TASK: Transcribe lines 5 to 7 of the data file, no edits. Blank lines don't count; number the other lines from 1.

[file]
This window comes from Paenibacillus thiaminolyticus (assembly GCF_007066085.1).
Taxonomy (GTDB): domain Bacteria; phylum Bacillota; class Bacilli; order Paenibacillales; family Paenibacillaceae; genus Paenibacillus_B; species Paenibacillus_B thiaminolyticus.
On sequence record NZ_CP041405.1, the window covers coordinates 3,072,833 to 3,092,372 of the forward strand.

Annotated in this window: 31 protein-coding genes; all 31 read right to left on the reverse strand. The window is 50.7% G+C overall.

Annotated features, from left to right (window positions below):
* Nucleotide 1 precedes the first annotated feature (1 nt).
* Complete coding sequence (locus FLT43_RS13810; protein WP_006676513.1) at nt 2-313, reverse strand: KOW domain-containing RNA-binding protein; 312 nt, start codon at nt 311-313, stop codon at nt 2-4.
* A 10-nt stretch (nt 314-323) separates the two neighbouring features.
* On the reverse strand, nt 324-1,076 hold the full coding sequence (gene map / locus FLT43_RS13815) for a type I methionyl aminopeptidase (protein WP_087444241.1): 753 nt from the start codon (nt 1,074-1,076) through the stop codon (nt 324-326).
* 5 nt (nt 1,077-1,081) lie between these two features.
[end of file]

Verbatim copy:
Annotated features, from left to right (window positions below):
* Nucleotide 1 precedes the first annotated feature (1 nt).
* Complete coding sequence (locus FLT43_RS13810; protein WP_006676513.1) at nt 2-313, reverse strand: KOW domain-containing RNA-binding protein; 312 nt, start codon at nt 311-313, stop codon at nt 2-4.